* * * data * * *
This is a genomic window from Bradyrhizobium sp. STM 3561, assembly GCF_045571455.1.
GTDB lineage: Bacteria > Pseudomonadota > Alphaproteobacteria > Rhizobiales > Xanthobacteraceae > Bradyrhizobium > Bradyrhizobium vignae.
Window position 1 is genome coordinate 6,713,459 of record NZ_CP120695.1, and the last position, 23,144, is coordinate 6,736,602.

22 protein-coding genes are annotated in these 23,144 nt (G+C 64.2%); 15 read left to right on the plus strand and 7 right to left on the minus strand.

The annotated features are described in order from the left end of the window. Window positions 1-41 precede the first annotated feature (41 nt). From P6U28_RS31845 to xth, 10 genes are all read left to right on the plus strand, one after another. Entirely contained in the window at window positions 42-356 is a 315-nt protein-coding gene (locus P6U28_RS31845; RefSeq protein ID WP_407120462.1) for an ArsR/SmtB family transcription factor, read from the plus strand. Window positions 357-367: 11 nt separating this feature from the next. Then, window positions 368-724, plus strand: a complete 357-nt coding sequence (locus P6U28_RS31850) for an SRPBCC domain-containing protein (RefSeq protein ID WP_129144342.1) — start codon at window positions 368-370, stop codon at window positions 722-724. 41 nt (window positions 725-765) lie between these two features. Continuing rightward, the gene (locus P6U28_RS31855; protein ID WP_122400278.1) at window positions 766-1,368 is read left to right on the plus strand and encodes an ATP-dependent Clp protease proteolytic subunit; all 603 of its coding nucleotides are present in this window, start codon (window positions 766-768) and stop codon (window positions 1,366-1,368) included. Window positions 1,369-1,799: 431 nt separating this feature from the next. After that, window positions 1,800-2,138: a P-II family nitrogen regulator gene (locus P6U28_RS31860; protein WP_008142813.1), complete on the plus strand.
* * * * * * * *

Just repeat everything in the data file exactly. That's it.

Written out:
This is a genomic window from Bradyrhizobium sp. STM 3561, assembly GCF_045571455.1.
GTDB lineage: Bacteria > Pseudomonadota > Alphaproteobacteria > Rhizobiales > Xanthobacteraceae > Bradyrhizobium > Bradyrhizobium vignae.
Window position 1 is genome coordinate 6,713,459 of record NZ_CP120695.1, and the last position, 23,144, is coordinate 6,736,602.

22 protein-coding genes are annotated in these 23,144 nt (G+C 64.2%); 15 read left to right on the plus strand and 7 right to left on the minus strand.

The annotated features are described in order from the left end of the window. Window positions 1-41 precede the first annotated feature (41 nt). From P6U28_RS31845 to xth, 10 genes are all read left to right on the plus strand, one after another. Entirely contained in the window at window positions 42-356 is a 315-nt protein-coding gene (locus P6U28_RS31845; RefSeq protein ID WP_407120462.1) for an ArsR/SmtB family transcription factor, read from the plus strand. Window positions 357-367: 11 nt separating this feature from the next. Then, window positions 368-724, plus strand: a complete 357-nt coding sequence (locus P6U28_RS31850) for an SRPBCC domain-containing protein (RefSeq protein ID WP_129144342.1) — start codon at window positions 368-370, stop codon at window positions 722-724. 41 nt (window positions 725-765) lie between these two features. Continuing rightward, the gene (locus P6U28_RS31855; protein ID WP_122400278.1) at window positions 766-1,368 is read left to right on the plus strand and encodes an ATP-dependent Clp protease proteolytic subunit; all 603 of its coding nucleotides are present in this window, start codon (window positions 766-768) and stop codon (window positions 1,366-1,368) included. Window positions 1,369-1,799: 431 nt separating this feature from the next. After that, window positions 1,800-2,138: a P-II family nitrogen regulator gene (locus P6U28_RS31860; protein WP_008142813.1), complete on the plus strand.